Ideally, a biopic that aims to take up a larger issue using its protagonist as its key vehicle, should be informative, entertaining, and inspiring. But Shabaash Mithu is none of these.
Movies like Shabaash Mithu do more harm than good to the cause they stand for. In this case, it’s to shed light on the ignominy and gross neglect that Indian women cricketers have had to face at the hands of a misogynistic and insensitive cricket board, the government, media, and people, through the exemplary life of former Indian captain Mithali Dorai Raj.
Ideally, a biopic that aims to take up a larger issue using its protagonist as its key vehicle, should be informative, entertaining, and inspiring. But Shabaash Mithu is none of these. Add to it weirdly constructed scenes, a story that has no sense of time and tells you little about the woman it intends to celebrate, poor direction, and atrocious background score, and you have the recipe of how not to make a sports film. Or, to put it plainly: how not to reduce a life as remarkable and momentous as Raj’s to cinematic rubble.
For Raj was a breakthrough in Indian women’s cricket. She, along with stalwarts like Jhulan Goswami, catapulted it from obscurity to domestic and international fame, thanks to her consistent and enduring performance, calm captaincy, and the will to excel. Fathom these statistics: Raj is the only cricketer to make over 7,000 runs in women’s ODIs and is the first to hit seven consecutive half-centuries in this format. She is also the first Indian cricketer—male or female—with 2,000 runs in T20Is. To top it all, she is the only female captain under whose leadership India has played two world cup finals—in 2005 and 2017.
So much meat, such sweat, but director Srijit Mukherji and writer Priya Aven choose to turn it into a film that’s bland, inconsistent and feels far too long. A player as inimitable and seminal as Raj deserved better. So did we.
Taapsee Pannu, Hindi cinema’s newest staple for sports films, plays Raj. Throughout the film, she is either confused or sad, mirroring my emotions and of the precious few who came to watch Sabaash Mithu hoping to know more about Raj, her life, circumstances, and struggles both on and off the field, but left just as ignorant.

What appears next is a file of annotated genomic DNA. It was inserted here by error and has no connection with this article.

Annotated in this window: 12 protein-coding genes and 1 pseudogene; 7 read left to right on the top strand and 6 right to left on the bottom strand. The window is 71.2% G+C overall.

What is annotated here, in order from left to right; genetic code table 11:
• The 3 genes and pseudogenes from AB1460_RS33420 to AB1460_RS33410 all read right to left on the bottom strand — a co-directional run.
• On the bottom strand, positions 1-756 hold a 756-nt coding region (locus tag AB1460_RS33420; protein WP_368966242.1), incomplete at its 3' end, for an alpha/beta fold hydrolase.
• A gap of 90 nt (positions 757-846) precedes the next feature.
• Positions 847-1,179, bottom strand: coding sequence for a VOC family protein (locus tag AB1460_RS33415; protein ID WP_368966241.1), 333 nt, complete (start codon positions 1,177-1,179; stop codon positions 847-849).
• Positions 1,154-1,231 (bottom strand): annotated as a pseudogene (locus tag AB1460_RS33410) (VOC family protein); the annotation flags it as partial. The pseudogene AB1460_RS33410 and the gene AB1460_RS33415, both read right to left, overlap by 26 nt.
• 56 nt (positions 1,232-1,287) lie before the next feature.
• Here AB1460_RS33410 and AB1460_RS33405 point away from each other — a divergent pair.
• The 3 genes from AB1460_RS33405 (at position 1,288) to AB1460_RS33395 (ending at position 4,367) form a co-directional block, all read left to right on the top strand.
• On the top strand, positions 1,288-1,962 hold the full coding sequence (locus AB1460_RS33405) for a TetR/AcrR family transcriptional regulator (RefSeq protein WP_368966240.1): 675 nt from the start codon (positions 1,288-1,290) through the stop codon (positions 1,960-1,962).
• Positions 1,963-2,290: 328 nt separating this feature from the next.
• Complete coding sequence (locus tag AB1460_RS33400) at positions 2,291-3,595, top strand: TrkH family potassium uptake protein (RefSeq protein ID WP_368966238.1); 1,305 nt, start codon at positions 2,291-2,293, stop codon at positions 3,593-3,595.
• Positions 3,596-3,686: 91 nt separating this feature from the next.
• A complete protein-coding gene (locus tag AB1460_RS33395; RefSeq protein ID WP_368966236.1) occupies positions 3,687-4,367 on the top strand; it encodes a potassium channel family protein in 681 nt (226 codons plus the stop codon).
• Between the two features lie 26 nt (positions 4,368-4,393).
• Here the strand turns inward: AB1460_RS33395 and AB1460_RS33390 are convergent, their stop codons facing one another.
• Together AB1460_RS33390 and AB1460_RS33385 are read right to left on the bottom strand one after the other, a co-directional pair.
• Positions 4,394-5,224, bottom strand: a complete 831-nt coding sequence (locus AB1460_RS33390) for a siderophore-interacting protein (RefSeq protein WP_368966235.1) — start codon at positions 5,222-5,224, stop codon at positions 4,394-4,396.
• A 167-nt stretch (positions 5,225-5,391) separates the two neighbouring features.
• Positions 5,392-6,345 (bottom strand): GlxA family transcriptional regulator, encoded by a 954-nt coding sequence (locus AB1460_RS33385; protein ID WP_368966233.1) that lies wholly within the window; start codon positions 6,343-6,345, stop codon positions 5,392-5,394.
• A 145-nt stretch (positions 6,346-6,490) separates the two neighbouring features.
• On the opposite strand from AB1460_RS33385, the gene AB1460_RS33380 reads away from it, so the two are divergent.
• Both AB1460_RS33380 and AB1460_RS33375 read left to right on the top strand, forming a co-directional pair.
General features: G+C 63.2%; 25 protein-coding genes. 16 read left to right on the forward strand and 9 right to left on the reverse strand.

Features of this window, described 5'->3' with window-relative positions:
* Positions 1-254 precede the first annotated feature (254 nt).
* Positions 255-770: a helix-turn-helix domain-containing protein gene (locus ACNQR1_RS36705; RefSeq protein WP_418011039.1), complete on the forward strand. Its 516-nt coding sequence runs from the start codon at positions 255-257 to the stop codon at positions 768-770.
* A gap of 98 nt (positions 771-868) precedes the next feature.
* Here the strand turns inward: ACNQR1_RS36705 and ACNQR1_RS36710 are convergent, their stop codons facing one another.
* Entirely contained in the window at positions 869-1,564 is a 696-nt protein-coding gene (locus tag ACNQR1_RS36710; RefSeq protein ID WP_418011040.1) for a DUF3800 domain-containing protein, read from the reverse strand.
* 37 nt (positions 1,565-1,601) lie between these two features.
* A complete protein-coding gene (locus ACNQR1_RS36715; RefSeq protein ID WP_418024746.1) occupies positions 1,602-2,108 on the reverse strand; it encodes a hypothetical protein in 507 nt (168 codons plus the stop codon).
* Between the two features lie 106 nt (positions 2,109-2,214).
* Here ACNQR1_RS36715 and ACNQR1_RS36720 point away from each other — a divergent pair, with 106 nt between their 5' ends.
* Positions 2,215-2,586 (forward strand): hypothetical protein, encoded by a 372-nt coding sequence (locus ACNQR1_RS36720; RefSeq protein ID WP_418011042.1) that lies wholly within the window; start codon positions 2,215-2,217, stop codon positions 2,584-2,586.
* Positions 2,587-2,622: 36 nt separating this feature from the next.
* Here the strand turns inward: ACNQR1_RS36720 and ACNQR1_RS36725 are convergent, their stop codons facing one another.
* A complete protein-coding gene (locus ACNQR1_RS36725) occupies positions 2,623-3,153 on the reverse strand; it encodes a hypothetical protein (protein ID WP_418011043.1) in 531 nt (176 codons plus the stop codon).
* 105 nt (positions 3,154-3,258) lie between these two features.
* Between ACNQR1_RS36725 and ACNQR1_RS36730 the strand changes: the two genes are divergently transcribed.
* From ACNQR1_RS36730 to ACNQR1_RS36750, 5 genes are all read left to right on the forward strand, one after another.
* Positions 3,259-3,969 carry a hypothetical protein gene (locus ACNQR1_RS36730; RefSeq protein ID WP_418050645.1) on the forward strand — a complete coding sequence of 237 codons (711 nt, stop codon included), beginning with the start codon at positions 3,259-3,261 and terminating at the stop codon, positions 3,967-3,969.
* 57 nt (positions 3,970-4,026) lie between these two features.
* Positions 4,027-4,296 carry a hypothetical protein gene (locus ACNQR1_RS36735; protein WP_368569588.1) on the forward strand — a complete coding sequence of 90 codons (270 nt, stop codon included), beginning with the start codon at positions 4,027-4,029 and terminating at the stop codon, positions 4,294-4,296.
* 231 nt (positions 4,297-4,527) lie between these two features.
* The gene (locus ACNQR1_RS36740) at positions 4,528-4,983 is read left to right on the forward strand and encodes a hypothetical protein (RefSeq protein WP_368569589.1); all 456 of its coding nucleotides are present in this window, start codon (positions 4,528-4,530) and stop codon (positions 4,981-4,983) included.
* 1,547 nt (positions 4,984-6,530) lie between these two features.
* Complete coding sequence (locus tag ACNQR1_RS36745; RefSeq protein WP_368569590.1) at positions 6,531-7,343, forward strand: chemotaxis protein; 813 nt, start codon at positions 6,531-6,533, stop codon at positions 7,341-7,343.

The two actors to watch out for in the film are the charming little Inayat Verma, who plays the eight-year-old Mithu, and the always dependable Vijay Raaz, who plays Raj’s coach Sampath Kumar.
More than a biopic, Shabaash Mithu feels like a drab lesson on gender equality. There’s a constant comparison between the men and women in blue; one’s dire circumstances are continually juxtaposed against the glorious world of the other. The comparison is justified, but it could have been more refined, less crass. That’s not too much of an ask, is it?
Moreover, in trying to show the jealousy and unwillingness of her other teammates in accepting a young, gifted, and privileged Mithu, Mukherji and Aven reduce them to uncouth hooligans. There is no room for nuance or subtlety in this film. Every point, each emotion is hammered down, much like the nail that Mithu’s coach pins her foot with to get her legwork right.
Then there’s the confusing timeline of Mithu’s career. She looks the same at 16 when she makes her international debut as she does in her 30s. Only her facial complexion changes. Also, the film gives out so little about her journey as a professional cricketer, that the 2017 World Cup feels like her first real tournament. I want to call Shabaash Mithu a highlight reel of Raj’s career. But it does not do even that properly.
Amit Trivedi’s generic, soulless music deserves a special mention. It is so acutely not in sync with what is going on screen, that it’s jarring. The songs feel like a relentless onslaught on the senses, giving the film and the audience no time to breathe. I never thought I’d write this of Trivedi’s music ever. But if you thought his work in Pannu’s Rashmi Rocket, which released last year, was bad, his compositions for Shabaash Mithu are several times worse. The Trivedi of Manmarziyaan—another Pannu film that had a subliminal music album—feels like the work of another man in another time.
I could go on about how certain scenes fell flat and how certain others were problematic, how the film should have focused more on Raj the cricketer than showing her as a victim and then a survivor, but it would be a pointless exercise. Even Chak De! India was about a women’s sports team fighting against systemic and social oppression. But its women didn’t pity themselves. They had a rousing, inspiring confidence that the women of Shabaash Mithu severely lack. Shabaash Mithu is so obsessed with Raj’s gender that it relegates her sport to the periphery. And in doing so, it loses the plot.
Read other pieces by Sneha Bengani here